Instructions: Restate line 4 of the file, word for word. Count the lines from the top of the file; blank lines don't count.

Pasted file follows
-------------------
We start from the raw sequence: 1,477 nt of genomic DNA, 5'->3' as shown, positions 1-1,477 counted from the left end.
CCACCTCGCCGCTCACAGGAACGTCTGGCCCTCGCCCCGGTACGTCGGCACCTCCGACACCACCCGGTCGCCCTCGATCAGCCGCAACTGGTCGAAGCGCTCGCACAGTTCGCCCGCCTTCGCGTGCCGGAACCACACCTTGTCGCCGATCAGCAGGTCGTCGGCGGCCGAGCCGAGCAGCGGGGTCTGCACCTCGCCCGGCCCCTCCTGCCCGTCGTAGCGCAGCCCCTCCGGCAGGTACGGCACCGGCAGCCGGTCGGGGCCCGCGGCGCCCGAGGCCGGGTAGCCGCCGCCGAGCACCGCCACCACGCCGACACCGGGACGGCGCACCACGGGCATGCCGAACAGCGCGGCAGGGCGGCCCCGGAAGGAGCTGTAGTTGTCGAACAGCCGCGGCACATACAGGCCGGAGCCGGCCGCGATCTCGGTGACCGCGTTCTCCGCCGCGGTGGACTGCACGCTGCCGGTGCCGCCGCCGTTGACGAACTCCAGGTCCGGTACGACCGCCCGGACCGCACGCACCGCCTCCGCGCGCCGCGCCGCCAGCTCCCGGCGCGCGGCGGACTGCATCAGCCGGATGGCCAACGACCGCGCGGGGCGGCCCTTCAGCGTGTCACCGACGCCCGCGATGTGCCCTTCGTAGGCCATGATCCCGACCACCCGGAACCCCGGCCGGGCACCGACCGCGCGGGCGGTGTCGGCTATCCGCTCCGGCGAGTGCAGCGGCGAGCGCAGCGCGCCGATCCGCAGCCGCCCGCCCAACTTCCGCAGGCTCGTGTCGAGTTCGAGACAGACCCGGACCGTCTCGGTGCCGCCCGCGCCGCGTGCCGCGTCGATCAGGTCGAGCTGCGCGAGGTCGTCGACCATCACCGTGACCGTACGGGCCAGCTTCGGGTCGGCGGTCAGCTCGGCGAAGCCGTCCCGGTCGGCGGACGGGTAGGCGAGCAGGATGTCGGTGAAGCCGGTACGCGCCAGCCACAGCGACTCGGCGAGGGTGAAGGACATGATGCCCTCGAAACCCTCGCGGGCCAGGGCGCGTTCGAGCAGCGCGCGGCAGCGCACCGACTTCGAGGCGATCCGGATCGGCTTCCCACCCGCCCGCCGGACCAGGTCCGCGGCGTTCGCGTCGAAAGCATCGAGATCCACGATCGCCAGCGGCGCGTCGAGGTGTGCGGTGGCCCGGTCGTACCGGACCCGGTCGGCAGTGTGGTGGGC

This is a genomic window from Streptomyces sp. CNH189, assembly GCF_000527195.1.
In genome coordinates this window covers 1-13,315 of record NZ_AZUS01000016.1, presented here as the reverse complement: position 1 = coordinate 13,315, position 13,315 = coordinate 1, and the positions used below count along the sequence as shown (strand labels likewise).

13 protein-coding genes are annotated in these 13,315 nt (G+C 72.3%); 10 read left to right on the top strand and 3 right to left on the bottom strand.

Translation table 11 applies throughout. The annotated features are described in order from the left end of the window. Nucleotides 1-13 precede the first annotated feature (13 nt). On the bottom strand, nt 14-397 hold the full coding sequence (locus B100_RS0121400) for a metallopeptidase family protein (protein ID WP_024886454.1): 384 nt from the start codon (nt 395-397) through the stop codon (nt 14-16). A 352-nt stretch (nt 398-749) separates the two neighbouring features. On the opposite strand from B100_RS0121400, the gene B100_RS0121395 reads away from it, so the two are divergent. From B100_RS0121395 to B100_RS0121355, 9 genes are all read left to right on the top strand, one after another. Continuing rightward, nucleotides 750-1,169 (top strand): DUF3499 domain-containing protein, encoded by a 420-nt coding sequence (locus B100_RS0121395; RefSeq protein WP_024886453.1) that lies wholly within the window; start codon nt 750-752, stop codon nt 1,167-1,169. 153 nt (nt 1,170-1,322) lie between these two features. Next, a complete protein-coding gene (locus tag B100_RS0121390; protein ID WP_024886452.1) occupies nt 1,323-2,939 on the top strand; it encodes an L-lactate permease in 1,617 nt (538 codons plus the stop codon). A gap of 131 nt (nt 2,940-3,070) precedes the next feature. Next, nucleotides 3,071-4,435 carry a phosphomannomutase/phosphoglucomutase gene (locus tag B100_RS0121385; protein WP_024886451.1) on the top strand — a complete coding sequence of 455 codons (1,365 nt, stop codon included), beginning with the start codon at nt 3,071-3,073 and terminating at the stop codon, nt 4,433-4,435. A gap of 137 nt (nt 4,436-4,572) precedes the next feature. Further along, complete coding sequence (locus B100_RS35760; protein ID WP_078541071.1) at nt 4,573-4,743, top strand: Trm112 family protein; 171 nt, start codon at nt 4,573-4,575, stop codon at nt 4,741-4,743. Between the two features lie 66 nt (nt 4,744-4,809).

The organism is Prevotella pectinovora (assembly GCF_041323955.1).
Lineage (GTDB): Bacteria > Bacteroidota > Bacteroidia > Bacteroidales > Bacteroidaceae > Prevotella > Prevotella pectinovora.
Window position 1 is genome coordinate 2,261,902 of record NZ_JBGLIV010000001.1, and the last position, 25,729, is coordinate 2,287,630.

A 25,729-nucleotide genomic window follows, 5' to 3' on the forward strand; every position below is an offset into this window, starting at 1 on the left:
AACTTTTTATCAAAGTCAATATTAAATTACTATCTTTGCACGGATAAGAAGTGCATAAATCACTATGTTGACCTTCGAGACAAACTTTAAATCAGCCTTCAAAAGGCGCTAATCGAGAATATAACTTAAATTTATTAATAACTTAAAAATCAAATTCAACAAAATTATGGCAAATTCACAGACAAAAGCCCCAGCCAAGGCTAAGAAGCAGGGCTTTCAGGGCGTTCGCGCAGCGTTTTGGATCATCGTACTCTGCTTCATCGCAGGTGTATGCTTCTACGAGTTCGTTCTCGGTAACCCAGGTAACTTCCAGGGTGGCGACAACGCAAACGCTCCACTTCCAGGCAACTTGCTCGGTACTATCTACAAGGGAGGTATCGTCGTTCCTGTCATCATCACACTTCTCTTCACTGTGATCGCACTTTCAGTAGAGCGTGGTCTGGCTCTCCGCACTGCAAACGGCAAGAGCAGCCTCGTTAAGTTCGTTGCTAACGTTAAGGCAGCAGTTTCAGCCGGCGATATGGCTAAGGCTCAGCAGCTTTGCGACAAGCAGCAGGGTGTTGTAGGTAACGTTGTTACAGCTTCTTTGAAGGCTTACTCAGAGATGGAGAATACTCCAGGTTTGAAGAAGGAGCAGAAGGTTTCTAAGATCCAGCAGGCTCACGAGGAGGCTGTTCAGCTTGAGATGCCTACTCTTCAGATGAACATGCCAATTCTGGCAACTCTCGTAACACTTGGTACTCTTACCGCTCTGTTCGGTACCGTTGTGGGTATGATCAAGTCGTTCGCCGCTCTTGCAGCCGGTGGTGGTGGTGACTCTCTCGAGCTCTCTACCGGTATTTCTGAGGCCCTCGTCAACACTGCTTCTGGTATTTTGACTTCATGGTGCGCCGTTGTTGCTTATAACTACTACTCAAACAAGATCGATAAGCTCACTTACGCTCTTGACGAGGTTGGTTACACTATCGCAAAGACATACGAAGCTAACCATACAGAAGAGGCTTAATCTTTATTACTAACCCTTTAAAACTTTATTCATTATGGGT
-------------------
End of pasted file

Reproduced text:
In genome coordinates this window covers 1-13,315 of record NZ_AZUS01000016.1, presented here as the reverse complement: position 1 = coordinate 13,315, position 13,315 = coordinate 1, and the positions used below count along the sequence as shown (strand labels likewise).